Physical art work design decisions –

  1. The painting will be a half-length portrait.
  2. The medium will be oil on a poplar panel.
  3. The woman will have brown hair.

Once again, if you hate the Mona Lisa then the IT design decision example would be:

  1. XYZ vendor and model of storage array will be purchased.
  2. Storage policy based management will be used to place VMs on the correct storage tier.
  3. Tier-1 LUNs will be replicated hourly.

These are physical design decisions, which directly correlate and extend the logical design decisions with more information. But, again, at the end of the day, this should all tie back to meeting the business requirements.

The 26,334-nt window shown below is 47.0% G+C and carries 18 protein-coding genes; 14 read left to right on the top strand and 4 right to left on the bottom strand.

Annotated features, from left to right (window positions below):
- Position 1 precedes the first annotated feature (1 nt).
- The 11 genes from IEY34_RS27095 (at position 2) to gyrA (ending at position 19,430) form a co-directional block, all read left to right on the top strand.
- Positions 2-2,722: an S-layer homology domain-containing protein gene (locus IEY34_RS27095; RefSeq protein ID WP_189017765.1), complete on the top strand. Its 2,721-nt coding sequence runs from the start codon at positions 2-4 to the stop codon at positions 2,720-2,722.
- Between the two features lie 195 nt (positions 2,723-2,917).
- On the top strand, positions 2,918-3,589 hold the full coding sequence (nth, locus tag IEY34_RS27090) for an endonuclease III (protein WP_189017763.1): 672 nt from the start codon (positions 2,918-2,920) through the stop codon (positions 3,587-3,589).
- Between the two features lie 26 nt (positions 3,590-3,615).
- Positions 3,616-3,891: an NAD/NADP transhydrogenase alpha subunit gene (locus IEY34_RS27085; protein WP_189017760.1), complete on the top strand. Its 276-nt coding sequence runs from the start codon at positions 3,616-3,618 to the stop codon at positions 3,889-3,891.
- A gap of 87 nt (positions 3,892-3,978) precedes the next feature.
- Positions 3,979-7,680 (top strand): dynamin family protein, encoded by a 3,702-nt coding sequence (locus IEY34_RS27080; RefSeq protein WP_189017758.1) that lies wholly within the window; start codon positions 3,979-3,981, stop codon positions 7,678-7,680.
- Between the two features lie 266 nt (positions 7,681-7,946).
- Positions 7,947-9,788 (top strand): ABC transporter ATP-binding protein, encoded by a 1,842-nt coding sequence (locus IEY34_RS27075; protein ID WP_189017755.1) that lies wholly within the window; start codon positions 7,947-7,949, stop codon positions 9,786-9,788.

Screen Shot 2017-07-06 at 10.32.54 PM
(Table 2) Physical design decision example

An example of a physical design would be something like:

phys
(Figure 4) Physical storage diagram example

Notice that in this diagram, we’re starting to see more details: vendor, model, how things are connected, etc. Remember that physical should expand on logical design decisions and fill in the blanks. At the end of the day, both logical and physical design decisions should map back to meeting the business requirements set forth in the conceptual model (as evidenced by Figure 2).

Final Thoughts

Being able to quickly and easily distinguish takes time and practice. I am hoping this clarifies some of the mystery and confusion surrounding this idea. Looking forward to seeing more vDM submissions next week.